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Track & Field (NES)

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Title Screen

Track & Field

Also known as: Hyper Olympic (JP), Track & Field in Barcelona (EU)
Developer: Konami
Publishers: Konami, Kemco (EU)
Platform: NES
Released in JP: June 21, 1985
Released in US: April 1987
Released in EU: February 20, 1992

DevTextIcon.png This game has hidden development-related text.
RegionIcon.png This game has regional differences.

To do:
Document the changes made in the Genteiban release, which has a different sprite for the player character.

Track & Field is the NES port of the Arcade game, now with two controllers replicating the original arcade experience (at least in Japan, as the game was reprogrammed internationally to use the NES controller). Notably this version was released in Japan a year after the Olympic Games Los Angeles 1984.

(Chariots of Fire theme plays)

Build Dates

At the beginning of the PRG ROM is an ID string that lists the game version and date.

Japan USA Genteiban! (Japan)
RC800 1,0 850325
RC800 X,0 850919
RD001 1,0 861220

In the European version, this is found at the end of the PRG ROM.


Regional Differences

The international versions of Track & Field take the original Hyper Olympic and add all of the events from Hyper Sports, with the added events comprising the latter half of the game. The controls were also changed to use a standard NES controller instead of the Hyper Shot peripheral, the latter of which were likely included with the Famicom version because the standard controllers are hard-wired into the console.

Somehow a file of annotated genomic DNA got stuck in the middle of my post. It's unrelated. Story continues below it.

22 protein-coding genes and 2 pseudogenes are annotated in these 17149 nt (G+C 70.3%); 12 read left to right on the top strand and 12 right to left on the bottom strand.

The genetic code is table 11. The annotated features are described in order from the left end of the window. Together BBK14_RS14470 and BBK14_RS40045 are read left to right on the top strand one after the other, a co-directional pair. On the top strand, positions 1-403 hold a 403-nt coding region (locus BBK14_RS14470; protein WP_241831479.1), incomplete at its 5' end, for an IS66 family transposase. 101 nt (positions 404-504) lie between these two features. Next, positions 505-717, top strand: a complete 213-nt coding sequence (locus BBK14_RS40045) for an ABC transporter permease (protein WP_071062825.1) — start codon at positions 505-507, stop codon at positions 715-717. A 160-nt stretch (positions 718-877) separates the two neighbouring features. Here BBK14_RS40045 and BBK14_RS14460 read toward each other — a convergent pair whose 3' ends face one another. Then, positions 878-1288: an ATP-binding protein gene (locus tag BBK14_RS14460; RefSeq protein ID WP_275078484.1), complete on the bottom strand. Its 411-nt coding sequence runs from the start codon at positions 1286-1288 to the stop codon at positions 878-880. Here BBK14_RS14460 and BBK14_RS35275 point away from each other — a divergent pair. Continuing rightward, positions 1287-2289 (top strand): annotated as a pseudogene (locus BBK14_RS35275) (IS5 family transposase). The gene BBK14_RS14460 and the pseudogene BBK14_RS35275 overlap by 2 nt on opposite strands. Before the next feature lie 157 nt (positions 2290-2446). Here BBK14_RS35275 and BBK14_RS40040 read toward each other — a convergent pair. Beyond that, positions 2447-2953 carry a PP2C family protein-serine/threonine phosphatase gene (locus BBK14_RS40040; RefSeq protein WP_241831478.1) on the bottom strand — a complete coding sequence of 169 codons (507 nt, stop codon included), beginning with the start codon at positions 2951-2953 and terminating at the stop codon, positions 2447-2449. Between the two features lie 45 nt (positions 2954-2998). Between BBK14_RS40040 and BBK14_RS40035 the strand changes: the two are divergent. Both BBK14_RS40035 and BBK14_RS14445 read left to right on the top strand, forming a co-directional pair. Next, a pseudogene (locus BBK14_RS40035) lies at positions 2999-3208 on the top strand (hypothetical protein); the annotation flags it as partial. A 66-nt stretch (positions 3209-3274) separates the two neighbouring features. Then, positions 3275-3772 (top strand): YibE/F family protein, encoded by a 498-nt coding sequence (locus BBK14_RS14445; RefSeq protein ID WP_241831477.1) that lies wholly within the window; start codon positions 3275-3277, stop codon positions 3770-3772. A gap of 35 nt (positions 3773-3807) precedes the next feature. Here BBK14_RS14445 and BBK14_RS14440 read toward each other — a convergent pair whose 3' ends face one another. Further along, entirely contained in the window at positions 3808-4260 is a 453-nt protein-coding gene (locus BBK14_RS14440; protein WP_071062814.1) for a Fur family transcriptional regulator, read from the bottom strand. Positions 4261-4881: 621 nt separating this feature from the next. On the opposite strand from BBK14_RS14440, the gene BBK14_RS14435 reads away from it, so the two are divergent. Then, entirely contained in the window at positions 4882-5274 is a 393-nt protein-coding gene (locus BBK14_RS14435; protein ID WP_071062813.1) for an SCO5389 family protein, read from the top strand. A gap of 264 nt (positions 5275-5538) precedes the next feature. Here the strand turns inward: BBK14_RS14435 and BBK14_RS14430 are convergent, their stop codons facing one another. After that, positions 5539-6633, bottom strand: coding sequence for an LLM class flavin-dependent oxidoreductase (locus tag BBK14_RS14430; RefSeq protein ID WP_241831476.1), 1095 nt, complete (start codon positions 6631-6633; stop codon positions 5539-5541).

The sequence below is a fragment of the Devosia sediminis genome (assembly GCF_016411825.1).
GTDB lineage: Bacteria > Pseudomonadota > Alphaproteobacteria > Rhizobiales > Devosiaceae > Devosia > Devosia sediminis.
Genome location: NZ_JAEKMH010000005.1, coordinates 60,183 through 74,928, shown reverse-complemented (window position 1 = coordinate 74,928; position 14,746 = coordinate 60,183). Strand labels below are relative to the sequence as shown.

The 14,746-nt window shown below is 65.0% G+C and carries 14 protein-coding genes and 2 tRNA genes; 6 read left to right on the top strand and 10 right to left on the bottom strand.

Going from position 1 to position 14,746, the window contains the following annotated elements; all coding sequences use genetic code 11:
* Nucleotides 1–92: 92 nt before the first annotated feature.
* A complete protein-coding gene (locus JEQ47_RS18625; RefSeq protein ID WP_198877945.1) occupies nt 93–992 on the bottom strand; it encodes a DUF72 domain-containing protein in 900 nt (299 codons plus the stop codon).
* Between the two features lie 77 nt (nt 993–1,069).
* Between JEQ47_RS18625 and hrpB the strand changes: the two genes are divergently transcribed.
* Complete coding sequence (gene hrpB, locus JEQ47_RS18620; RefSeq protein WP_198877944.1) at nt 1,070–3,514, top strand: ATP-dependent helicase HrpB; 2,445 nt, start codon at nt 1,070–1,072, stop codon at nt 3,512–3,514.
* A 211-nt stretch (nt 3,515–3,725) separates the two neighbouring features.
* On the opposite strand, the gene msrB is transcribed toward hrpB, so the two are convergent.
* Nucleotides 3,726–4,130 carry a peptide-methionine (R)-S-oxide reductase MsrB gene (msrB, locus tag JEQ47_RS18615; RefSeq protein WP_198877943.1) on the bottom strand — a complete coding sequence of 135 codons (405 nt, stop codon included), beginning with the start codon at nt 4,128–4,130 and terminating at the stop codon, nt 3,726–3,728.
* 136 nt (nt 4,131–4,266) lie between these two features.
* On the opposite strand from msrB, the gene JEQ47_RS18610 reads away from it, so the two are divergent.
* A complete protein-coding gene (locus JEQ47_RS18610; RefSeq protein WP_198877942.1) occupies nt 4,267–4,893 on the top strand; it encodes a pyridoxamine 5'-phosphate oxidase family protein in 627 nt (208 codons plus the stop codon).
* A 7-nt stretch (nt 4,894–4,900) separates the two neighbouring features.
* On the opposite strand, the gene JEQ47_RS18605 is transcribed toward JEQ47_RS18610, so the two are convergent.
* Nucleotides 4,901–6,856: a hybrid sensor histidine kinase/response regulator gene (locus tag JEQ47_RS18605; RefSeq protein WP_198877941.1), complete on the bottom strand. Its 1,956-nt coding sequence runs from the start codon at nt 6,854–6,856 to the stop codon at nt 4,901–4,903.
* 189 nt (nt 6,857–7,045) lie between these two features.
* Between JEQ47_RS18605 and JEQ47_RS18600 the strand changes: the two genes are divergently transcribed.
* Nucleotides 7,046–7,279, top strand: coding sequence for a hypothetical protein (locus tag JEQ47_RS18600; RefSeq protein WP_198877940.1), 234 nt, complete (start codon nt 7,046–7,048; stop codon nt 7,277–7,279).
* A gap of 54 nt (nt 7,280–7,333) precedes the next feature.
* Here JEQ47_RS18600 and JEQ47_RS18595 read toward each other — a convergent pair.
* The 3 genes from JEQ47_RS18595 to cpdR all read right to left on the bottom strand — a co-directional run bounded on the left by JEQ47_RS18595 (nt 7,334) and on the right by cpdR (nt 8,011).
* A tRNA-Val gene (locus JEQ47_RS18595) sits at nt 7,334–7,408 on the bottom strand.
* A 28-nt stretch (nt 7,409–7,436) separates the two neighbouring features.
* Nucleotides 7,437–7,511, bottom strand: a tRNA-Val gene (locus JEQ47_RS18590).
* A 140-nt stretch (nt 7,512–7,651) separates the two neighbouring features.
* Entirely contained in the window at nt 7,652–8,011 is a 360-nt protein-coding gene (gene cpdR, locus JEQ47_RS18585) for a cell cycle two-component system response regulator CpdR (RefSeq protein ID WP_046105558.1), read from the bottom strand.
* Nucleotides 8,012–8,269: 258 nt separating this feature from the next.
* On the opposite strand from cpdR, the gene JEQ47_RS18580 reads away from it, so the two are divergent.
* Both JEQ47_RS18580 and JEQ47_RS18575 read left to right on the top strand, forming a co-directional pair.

Title Screen

Japan USA Europe
Hyper Olympic (J) -!--1.png Track & Field-title.png Track & Field in Barcelona (E) -!--0.png

As Konami didn't publish the original Track & Field in Europe, Kemco thought they'd release it even though Track & Field II had already been released several years earlier. So what they did was simply make a title screen change and release it in time with the 1992 Barcelona Games. So thoughtful.

Unused Code

The dash, hurdles, long jump, and javelin events are programmed with cycle-timed code to split the screen into 5 independently horizontally scrolling areas. Two of those areas however, the audience and back wall, are always written with the same scroll value. The original arcade version of the game does scroll the audience and back wall at different rates.